One of my favorite books is Pride and Prejudice. I enjoy getting lost in the story, whether it’s the book or the mandatory BBC version (Let’s be honest. Collin Firth was born to play Darcy!) I couldn’t wait to introduce my daughter to the world of Jane Austin. Even though she could have read the words at a relatively young age, I waited until she was much older to let her read it. Why? Because until then, she had not lived enough life to really understand the beauty behind the story.
Children are concrete thinkers for much of their childhood. They understand the things they can see, touch, taste, hear, smell and experience. Abstract concepts or things outside of their experience are difficult for them to comprehend. This makes teaching them the Bible a unique challenge. Oh, they can remember the details they are told. They may even have memorized what they are supposed to learn from the story. Comprehending those same ideas is almost impossible for most children. Especially with the current ways we teach children the Bible in many places.
I don’t know why, but many people think having scriptures on various items is a cheesy way to decorate. Yet in the Old Testament, God told the people to have scriptures on at least a couple of places around the house – the door post and the gate.
Why did God want scriptures where people had to see them entering their yards and their houses? The Bible never says specifically, but my guess is that it reminded them every time they came home and every time they left, “whose they are”.
So, how was your first month trying to live more like Jesus? Were you able to find Bibles and Bible study plans that worked for you and your children? Did any of you work with your children on increasing their Bible comprehension or scripture memorization?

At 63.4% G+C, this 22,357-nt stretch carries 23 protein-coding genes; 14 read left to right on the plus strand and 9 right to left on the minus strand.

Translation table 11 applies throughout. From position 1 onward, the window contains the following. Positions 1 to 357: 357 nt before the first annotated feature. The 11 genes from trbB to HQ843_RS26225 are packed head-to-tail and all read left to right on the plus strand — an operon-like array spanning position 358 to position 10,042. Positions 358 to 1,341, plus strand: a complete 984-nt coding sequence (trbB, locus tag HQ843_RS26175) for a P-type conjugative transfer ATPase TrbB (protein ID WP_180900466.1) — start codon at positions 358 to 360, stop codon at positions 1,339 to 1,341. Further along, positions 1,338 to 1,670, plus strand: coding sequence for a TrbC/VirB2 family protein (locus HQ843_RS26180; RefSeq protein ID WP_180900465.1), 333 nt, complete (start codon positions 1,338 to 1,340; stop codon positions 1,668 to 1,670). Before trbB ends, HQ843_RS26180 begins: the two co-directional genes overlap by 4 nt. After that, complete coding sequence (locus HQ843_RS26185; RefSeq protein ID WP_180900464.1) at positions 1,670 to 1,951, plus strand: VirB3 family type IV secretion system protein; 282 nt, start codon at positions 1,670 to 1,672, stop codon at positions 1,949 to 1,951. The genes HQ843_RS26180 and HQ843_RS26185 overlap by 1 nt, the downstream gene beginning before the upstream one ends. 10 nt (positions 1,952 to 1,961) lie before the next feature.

This is my daughter’s junior year in high school and she is being slammed academically. Even though she is home schooled, she is studying six or seven days a week (and long days at that). It would have been very easy for us to give Church, service work and Bible reading a rest this year. To her credit, I don’t think she would have let me had I tried. (I did force her to take a two month break from one volunteer commitment, partially to keep her healthy.)
School teachers spend a lot of time working with children on reading comprehension. They understand children need to have the ability to teach themselves information from the written word. Without strong reading comprehension skills, a child will struggle with much of his school work and even in his adult life.
Yet, when our children read the Bible, most of them have had no help with the special comprehension skills needed. They often struggle to understand what is written and give up in frustration. The sad thing is that those words are the most important words your child will ever read. The words in the Bible are God’s message to us and His commands for how He wants us to live our lives.
So how are you and your family doing with the twelve month challenge to start living more like Jesus? Have you started having family devotionals? Has everyone found a Bible reading plan that meets their needs? Have you found some great songs to help you memorize scripture?
Finding a Bible reading plan for older children and teens can be a challenge. Many young people struggle with the standard “reading through the Bible in a year” or even the “chronological Bible” plans which adults usually prefer. Children start out the year fine, as those first days are the stories in Genesis they have heard most of their lives. As soon as the genealogies and law lists start though, their eyes glaze over and they give up on Bible reading.